Auto Tuned: cars and music video product placement

Music videos, stripped from our TV airwaves in the great broadcast music TV cull of the last decade, are thriving online, steadily racking up millions (and even billions) of views.

As ever, effective music videos are not cheap to put together and, with the music industry continuing to watch its purse strings, a little bit of financial assistance from brands is now de rigueur. So much so that product placements are now a somewhat fundamental part of the overall creative process.

Placements themselves are nothing new (80’s hair metal band Autograph gave pen manufacturer Paper Mate a starring role in their music video at the very onset of MTV in 1984), but the level of involvement has ramped up dramatically over the years.  For example, we’ve noticed a considerable rise in the number of instances of automotive product placement in music videos of late, as the major brands jostle for the attention of the young Millennial car buyer. 

With the auto industry making a concerted effort to form a bond with an increasingly hard to capture youth market through a variety of entertainment platforms, music videos offer a level of permanency that straight out ads can't - a little slice of music currency that provides both longevity and an emotional bookmark for the brand.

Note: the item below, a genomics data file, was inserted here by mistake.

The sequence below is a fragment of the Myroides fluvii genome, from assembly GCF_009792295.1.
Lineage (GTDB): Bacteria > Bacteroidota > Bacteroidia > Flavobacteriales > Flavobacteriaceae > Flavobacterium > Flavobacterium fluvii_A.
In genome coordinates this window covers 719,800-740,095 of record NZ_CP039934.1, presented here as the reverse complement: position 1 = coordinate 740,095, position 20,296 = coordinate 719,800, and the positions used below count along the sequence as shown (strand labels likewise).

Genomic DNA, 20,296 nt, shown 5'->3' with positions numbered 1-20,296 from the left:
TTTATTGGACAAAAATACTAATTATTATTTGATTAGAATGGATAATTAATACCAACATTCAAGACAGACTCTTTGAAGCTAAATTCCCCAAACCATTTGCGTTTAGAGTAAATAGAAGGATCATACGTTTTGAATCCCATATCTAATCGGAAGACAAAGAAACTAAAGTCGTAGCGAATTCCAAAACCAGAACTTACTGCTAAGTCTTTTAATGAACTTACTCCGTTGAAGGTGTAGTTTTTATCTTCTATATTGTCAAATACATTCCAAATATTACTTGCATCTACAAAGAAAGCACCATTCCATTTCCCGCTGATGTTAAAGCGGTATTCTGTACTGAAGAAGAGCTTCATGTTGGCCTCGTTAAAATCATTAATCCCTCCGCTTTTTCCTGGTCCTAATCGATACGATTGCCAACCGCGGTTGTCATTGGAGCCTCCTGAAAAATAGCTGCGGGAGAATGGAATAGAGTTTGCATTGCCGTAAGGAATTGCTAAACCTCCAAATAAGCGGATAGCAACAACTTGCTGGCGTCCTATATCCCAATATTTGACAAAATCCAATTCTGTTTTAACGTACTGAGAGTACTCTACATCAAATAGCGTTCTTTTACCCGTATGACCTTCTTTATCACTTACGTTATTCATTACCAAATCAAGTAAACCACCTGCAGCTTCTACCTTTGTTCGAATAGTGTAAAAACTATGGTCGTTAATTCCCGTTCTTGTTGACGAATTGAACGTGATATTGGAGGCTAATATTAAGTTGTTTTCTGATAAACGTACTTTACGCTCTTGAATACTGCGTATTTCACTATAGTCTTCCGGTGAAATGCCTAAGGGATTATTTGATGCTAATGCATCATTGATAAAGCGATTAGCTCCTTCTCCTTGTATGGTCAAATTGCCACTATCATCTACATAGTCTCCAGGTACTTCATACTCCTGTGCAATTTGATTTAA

With this in mind, play spot the car as we highlight a handful of prominent automotive product placements from across the globe…

Citroen - The Saturdays

Citroen UK manages to leverage some room in the latest music video from The Saturdays – which is heavily peppered with Swarovski jewellery throughout – to showcase its new DS3 Cabrio.

The Desperate Housewives pastiche couriers in the girl’s male alter egos mid way through the song, aligning the brand squarely with the group’s young 18-35 female audience.